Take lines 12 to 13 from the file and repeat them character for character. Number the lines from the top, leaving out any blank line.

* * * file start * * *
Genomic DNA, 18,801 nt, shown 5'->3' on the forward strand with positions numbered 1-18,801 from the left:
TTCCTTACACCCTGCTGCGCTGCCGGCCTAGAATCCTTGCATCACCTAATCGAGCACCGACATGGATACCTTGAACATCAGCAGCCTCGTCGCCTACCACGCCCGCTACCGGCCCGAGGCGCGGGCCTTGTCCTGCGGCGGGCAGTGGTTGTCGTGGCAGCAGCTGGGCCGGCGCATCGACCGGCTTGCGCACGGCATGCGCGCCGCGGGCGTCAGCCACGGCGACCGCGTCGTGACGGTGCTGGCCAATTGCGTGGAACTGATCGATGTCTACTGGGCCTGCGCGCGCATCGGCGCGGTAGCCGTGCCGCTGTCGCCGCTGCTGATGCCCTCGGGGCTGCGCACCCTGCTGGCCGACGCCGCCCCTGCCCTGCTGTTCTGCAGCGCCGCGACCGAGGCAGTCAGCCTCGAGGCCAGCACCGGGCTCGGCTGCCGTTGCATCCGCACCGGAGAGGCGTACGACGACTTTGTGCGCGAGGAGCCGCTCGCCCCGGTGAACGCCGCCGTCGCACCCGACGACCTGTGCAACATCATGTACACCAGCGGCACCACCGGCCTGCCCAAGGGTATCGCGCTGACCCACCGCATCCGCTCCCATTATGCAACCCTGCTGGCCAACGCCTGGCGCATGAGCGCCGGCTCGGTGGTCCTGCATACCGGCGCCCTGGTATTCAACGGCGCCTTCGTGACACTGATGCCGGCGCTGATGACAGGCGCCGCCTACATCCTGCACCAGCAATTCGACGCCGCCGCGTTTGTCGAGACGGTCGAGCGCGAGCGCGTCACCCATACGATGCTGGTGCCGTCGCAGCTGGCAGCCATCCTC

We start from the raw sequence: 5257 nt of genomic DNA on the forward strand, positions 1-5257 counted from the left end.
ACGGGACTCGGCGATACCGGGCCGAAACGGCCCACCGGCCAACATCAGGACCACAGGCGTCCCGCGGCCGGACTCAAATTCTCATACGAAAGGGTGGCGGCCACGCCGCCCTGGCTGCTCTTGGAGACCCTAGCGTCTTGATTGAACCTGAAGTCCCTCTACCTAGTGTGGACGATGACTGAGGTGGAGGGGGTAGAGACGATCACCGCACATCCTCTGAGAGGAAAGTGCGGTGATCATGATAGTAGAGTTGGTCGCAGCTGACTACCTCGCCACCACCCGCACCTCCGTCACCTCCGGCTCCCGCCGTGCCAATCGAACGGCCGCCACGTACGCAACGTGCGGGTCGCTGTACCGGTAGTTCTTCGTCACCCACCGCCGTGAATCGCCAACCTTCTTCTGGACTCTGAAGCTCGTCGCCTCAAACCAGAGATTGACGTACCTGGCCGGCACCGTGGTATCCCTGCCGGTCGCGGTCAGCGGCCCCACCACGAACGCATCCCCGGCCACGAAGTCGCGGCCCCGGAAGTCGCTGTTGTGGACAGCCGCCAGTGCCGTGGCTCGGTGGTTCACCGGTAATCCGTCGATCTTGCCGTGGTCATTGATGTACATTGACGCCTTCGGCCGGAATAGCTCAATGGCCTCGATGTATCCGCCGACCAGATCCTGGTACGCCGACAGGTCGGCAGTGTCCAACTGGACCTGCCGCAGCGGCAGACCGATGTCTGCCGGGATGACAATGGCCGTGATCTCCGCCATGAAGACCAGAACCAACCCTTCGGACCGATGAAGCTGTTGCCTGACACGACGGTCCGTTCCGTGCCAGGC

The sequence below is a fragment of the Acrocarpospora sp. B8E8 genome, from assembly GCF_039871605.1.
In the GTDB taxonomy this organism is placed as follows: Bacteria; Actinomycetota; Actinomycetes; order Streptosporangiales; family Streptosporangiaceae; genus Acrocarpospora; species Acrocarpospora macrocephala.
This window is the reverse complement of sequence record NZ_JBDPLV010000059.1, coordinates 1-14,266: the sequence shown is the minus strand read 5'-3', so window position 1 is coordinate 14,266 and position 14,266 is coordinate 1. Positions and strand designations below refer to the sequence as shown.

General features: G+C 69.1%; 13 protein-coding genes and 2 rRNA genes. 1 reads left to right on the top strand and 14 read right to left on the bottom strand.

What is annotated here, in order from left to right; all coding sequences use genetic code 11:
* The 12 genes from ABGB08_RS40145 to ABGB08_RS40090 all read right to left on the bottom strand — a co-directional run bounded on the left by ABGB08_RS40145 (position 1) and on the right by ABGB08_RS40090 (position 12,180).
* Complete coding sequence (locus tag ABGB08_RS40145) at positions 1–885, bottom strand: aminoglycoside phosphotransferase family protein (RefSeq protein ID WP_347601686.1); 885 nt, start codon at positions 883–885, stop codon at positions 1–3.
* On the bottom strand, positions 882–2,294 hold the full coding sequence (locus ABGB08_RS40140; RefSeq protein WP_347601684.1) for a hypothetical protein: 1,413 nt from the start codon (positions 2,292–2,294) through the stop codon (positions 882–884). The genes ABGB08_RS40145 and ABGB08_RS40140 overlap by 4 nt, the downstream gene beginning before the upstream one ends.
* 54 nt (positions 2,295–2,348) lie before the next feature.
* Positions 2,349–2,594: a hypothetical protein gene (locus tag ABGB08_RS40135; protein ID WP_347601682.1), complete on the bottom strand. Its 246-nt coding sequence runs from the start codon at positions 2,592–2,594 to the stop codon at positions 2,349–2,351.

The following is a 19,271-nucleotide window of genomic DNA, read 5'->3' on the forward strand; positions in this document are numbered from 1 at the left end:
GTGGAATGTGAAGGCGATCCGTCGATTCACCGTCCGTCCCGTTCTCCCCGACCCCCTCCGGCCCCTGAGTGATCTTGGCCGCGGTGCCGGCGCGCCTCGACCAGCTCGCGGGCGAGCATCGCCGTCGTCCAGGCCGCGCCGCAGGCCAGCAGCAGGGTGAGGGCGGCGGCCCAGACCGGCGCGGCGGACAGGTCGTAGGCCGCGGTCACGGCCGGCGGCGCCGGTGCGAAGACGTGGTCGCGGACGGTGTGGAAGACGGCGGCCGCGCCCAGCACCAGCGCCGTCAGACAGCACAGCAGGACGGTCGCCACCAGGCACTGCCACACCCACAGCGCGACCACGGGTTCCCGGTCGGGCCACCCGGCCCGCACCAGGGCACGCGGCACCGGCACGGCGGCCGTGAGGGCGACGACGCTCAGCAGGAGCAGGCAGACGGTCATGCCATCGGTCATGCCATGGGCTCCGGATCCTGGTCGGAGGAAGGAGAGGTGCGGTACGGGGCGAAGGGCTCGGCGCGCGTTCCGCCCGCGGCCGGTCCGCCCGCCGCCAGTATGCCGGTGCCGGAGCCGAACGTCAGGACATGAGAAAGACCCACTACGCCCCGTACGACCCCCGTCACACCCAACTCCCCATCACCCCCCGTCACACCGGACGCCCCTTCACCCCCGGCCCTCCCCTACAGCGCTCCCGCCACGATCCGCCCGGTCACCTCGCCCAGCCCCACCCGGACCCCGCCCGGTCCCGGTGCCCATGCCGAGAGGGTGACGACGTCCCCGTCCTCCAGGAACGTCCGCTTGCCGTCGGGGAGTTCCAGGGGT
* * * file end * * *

* On the bottom strand, positions 882–2,294 hold the full coding sequence (locus ABGB08_RS40140; RefSeq protein WP_347601684.1) for a hypothetical protein: 1,413 nt from the start codon (positions 2,292–2,294) through the stop codon (positions 882–884). The genes ABGB08_RS40145 and ABGB08_RS40140 overlap by 4 nt, the downstream gene beginning before the upstream one ends.
* 54 nt (positions 2,295–2,348) lie before the next feature.